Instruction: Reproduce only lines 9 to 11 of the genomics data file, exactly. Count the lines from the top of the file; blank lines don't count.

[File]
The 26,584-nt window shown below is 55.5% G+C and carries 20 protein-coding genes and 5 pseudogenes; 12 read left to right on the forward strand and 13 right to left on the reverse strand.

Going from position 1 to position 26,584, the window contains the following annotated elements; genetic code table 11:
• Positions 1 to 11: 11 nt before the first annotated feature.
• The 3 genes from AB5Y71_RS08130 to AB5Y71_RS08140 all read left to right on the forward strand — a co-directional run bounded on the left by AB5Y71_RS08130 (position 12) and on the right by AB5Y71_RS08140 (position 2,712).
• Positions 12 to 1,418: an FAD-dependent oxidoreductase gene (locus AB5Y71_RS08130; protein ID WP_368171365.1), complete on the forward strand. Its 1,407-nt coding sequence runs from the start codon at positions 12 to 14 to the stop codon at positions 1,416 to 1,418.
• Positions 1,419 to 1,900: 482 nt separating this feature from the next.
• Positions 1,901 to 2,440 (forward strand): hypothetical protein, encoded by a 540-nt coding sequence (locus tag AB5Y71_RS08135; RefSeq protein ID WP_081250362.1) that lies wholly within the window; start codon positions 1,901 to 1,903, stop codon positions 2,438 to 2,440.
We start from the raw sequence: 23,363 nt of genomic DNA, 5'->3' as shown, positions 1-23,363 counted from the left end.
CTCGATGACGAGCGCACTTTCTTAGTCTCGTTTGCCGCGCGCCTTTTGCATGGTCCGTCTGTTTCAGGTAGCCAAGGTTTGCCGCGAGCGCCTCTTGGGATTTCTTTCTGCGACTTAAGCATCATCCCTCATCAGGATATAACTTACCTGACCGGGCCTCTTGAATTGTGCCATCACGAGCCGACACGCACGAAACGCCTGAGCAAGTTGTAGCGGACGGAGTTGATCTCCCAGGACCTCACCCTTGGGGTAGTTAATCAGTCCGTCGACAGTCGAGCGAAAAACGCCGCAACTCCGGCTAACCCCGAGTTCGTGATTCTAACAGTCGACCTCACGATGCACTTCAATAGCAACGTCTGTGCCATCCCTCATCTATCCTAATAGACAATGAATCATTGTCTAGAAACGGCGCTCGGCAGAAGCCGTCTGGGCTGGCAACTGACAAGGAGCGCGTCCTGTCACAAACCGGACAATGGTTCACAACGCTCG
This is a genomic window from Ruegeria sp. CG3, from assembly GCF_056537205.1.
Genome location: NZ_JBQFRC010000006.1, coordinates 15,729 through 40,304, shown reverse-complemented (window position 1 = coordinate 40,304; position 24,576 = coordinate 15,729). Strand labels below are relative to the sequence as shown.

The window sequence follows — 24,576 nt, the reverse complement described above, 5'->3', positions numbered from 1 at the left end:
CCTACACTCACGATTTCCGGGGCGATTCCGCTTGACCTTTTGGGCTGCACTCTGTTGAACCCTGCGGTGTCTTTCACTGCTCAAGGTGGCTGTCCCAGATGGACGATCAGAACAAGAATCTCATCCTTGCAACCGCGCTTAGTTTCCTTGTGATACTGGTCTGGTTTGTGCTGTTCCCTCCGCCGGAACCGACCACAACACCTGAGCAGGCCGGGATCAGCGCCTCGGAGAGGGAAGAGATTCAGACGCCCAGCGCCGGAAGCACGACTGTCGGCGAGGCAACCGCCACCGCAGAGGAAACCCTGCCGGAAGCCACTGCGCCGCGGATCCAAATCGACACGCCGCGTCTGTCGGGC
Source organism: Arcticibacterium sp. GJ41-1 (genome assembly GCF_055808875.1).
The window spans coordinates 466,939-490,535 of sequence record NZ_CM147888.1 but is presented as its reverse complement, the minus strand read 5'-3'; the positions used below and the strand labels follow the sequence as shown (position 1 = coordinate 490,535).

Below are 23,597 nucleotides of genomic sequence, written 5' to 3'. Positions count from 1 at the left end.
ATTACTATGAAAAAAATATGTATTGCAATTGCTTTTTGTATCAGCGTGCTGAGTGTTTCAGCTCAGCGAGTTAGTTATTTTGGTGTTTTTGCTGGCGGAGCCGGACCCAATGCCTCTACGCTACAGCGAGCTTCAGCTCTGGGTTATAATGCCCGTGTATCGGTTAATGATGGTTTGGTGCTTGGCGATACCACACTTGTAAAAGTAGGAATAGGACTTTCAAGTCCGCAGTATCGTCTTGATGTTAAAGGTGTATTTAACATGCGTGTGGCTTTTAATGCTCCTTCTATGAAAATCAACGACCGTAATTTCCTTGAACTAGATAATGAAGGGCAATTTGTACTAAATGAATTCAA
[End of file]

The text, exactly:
CTCGATGACGAGCGCACTTTCTTAGTCTCGTTTGCCGCGCGCCTTTTGCATGGTCCGTCTGTTTCAGGTAGCCAAGGTTTGCCGCGAGCGCCTCTTGGGATTTCTTTCTGCGACTTAAGCATCATCCCTCATCAGGATATAACTTACCTGACCGGGCCTCTTGAATTGTGCCATCACGAGCCGACACGCACGAAACGCCTGAGCAAGTTGTAGCGGACGGAGTTGATCTCCCAGGACCTCACCCTTGGGGTAGTTAATCAGTCCGTCGACAGTCGAGCGAAAAACGCCGCAACTCCGGCTAACCCCGAGTTCGTGATTCTAACAGTCGACCTCACGATGCACTTCAATAGCAACGTCTGTGCCATCCCTCATCTATCCTAATAGACAATGAATCATTGTCTAGAAACGGCGCTCGGCAGAAGCCGTCTGGGCTGGCAACTGACAAGGAGCGCGTCCTGTCACAAACCGGACAATGGTTCACAACGCTCG
This is a genomic window from Ruegeria sp. CG3, from assembly GCF_056537205.1.
Genome location: NZ_JBQFRC010000006.1, coordinates 15,729 through 40,304, shown reverse-complemented (window position 1 = coordinate 40,304; position 24,576 = coordinate 15,729). Strand labels below are relative to the sequence as shown.